When the song plays again during the end credits, though, accompanied by photographs of the adventure you and the boys shared together, it becomes clear no other song could carry the weight. Looking back over the game, at what the boys endured, their bond is very worthy of the familiar ballad of youth and friendship. The inclusion of a classic off our own Top 40 doesn’t feel so out of place in a setting filled with miles of what could pass as contemporary rural America. And those lyrics, so ingrained into all of us, are an almost literal description of what happens during the game. “When the night has come” indeed.
The haunting touch of the traditional FF Prelude just ties the package together. (Or maybe I’m just hearing things.)
Picking this song for the list almost feels like cheating, since it’s so dissimilar to the rest of the game’s soundtrack. But it’s such a good distillation of what the game is that I had to at least consider it. Upon re-reading the old 13 Weeks entries I reminded myself that I wasn’t just trying to pick my favorite song from each game’s soundtrack, but the best one, and that meant giving a great deal of weight to each song’s connection to the game which featured it. In that vein, Stand By Me is similar to FFVI’s Searching for Friends and FFIX’s Something to Protect. It connects so closely to what’s meaningful about FFXV that I can’t imagine another song in its place.
Week Four: Gameplay Wallbangers
The Not-So-Open-Anymore World
FFXII had a massive open world that seemed to sprawl endlessly in all directions, and feeling lost and overwhelemed was a frequent occurence. So many possibilities dangled over the player’s head at all times, in the form of hunts and sidequests and rumors of Espers and tantalizingly unguarded map exits, that it was a bit like bottling an ocean. Lots of lessons have been learned since 2006 about how to wrestle an open world game down to size, which FFXV takes closely to heart. Using the now-familiar system of quest lines and map markers, it’s possible to attack FFXV as a checklist rather than an atlas.
What FFXII was very good at, though, was opening its arms and welcoming you back to the critical path when you were done a-sidequestin’. There were two tracks in that game, and you were always on one of them. You were either engaging in optional hunts, or you were pursuing the main storyline. The tracks were far apart, but changing between them was easy, and that remained the status quo all the way until the “maybe you should use a new save slot” warning before the final battle.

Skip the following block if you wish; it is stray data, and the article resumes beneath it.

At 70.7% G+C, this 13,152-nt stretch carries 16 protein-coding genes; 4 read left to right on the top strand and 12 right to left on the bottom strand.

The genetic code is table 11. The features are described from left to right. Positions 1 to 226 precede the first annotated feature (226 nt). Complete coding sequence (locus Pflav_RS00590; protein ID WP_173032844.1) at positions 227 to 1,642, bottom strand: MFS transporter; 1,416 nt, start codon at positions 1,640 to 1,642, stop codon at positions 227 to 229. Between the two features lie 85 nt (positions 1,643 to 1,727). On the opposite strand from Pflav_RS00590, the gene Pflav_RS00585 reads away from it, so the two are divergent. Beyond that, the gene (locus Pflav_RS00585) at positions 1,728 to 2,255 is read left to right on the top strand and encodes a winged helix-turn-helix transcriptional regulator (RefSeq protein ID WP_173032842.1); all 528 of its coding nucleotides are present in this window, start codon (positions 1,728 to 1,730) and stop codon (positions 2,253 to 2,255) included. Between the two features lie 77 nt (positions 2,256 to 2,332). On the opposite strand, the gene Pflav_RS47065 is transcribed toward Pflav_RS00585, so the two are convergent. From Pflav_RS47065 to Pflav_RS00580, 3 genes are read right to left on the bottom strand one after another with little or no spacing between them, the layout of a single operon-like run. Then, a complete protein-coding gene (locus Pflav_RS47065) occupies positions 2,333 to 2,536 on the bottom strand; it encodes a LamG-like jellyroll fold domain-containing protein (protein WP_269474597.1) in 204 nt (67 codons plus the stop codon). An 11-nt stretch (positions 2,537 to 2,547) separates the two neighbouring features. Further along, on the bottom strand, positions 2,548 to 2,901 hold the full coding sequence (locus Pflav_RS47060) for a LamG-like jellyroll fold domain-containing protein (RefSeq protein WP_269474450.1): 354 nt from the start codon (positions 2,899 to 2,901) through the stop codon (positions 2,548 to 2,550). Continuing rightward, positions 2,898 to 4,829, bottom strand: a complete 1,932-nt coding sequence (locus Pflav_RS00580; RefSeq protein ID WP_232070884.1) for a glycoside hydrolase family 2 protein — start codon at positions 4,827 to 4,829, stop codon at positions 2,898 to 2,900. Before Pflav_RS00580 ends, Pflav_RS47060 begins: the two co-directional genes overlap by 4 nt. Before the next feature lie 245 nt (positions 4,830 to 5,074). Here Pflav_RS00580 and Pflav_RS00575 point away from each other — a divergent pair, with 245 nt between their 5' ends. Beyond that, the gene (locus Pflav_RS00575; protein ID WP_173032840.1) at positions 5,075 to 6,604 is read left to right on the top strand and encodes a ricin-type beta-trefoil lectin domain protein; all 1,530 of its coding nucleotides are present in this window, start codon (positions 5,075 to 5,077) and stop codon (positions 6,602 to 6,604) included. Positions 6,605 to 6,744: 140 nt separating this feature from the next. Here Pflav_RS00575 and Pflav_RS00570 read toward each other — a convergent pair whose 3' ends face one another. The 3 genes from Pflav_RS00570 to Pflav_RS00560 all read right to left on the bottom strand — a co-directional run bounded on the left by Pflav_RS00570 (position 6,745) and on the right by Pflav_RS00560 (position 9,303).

FFXV has two tracks too, but they aren’t parallel, and changing them relies on a bizarre plot contrivance. The first half of the game — eight of the games fifteen chapters — are the open world, with all that entails. Then, abruptly, in a main story mission called “A Brave New World”, that part of the game ends and the main story track begins. From then until the endgame, you are whisked from location to location at a breakneck pace, with all the open areas closed off to you. Bing! Now you’re in a swamp. Bing! Now there’s a snow goddess. Bing! Now you’re hopping between flying platforms. It feels like Disc Two of Xenogears.
Yes, you can call your magic ghost dog anytime you want to warp back to “past Lucis”, and pick up the open world stuff where you left off. But it’s not satisfying to do so; the game couldn’t be more clear that it’s no longer an open world the player inhabits with any kind of agency. And that “Brave New World” we were promised? It is cruelly snatched away from us not once, but twice, as the player is introduced to new gigantic world maps they are never able to explore more than a tiny fraction of.
The open world part feels fine, just like FFXII. And the super linear part feels fine, just like FFXIII. But those were very different games, almost polar opposites of what can be done while still staying inside the JRPG genre, and smashing the two styles together so inexpertly was a huge mistake.
Week Five: The Big Bad
Ardyn may well be Final Fantasy’s most justified villain since FFIII’s Xande, which is kind of funny considering their grievances couldn’t be more different. Xande’s immortality had been stripped away from him; Ardyn had immortality shunted upon him and cannot be rid of it.
Throughout much of the early game Ardyn acts as a lukewarm ally of the player, helping the boys get into places they shouldn’t be and supplying them with information they shouldn’t have. There’s something off-putting about his arrogant swagger, though, and even in-game the characters are never fooled. It’s clear Ardyn wants something, but it’s not clear as to what, and by the time that clarity arrives Ardyn has already taken everything from them and destroyed the world for good measure.
What Ardyn wants is Noctis, specifically. Ardyn is, himself, a king of Lucis from time immemorial, who was granted indescribable power by the gods to combat the evil that had engulfed the world of a thousand years ago. To spare his dying kingdom Ardyn took the darkness of legions of daemons into himself, saving countless lives. However, the process left his soul tainted, and the gods proclaimed him to be Accursed, barring him forever from their halls.
In order to slake his thirst for revenge, Ardyn had to wait until the crystal chose another. This eventually turned out to be Noctis, which means FFXV has perhaps the strongest personal link between hero and villain in the series, even considering the likes of Cloud/Sephiroth and Zidane/Kuja. Sephiroth and Kuja both have lofty goals, but for Ardyn, Noctis is the goal. First Ardyn creates a necessity for Noctis to power up in a way no Lucian king has for centuries, by manipulating the Niflheim Empire into obliterating Noctis’s hometown and murdering those closest to him. Now Noctis has incentive to forge pacts with gods and former kings, absorbing the crystal’s light into the Ring of the Lucii. Only then can Ardyn finally enact his revenge by killing Noctis and destroying the ring.